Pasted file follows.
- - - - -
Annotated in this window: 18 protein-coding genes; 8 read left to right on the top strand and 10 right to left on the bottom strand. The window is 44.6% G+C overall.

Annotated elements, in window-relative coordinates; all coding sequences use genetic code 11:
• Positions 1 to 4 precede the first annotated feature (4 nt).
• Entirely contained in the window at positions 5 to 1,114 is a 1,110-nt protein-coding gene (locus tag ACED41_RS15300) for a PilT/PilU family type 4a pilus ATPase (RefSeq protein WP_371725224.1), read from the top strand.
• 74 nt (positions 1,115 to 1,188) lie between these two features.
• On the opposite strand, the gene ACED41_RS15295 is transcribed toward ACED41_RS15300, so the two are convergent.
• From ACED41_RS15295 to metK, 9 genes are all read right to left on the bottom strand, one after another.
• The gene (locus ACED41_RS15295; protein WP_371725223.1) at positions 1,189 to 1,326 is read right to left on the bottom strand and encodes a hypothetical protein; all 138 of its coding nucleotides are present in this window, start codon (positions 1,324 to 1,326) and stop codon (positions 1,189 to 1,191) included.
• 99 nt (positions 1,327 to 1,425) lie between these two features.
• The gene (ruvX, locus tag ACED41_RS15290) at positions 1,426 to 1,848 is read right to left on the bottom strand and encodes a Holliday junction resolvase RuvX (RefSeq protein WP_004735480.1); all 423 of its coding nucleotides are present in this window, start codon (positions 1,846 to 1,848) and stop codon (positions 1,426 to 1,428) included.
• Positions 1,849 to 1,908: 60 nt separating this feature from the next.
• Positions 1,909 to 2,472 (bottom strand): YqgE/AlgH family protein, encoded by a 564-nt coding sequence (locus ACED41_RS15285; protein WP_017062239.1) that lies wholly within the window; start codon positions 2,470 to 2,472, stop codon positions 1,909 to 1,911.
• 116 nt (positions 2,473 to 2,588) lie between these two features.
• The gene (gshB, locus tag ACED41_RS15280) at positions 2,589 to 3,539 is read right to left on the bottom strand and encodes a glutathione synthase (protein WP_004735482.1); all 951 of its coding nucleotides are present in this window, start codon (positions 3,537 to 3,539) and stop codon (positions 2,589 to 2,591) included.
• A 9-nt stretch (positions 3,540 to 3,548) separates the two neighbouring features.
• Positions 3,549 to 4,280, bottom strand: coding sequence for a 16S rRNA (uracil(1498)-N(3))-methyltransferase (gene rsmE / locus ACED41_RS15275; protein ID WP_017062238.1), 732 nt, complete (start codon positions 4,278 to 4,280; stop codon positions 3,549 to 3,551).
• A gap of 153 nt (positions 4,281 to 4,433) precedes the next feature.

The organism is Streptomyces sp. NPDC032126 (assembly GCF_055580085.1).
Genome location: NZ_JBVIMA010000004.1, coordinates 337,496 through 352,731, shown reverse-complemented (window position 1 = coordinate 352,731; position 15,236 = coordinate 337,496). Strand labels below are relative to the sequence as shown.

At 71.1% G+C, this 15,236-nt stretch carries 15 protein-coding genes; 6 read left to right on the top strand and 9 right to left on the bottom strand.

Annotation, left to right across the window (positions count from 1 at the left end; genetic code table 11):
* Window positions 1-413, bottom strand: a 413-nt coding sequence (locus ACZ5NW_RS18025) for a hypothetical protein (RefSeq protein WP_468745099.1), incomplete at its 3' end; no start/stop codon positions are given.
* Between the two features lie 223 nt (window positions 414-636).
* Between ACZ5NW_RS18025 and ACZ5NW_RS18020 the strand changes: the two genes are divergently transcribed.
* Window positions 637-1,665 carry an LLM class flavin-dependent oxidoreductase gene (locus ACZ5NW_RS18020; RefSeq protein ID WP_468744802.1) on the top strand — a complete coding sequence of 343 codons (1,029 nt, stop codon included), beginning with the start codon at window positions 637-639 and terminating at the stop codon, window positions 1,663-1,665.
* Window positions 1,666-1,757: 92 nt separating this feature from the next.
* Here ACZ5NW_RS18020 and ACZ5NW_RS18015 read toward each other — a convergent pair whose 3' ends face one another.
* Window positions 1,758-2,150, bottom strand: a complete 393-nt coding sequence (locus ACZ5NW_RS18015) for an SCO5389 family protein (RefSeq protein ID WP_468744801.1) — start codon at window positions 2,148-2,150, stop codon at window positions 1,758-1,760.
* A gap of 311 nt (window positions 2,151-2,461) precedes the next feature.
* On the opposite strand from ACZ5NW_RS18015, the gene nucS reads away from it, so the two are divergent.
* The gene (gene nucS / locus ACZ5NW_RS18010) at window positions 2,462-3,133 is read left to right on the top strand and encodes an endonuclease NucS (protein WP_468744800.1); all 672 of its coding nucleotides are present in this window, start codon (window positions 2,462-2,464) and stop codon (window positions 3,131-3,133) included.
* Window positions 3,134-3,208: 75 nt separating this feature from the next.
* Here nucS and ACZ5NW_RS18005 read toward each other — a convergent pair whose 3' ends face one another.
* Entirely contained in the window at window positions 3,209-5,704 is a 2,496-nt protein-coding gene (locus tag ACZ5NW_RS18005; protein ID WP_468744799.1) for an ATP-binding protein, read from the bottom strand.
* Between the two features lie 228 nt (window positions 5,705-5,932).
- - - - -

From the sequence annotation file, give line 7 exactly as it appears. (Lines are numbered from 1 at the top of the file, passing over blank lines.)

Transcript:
• From ACED41_RS15295 to metK, 9 genes are all read right to left on the bottom strand, one after another.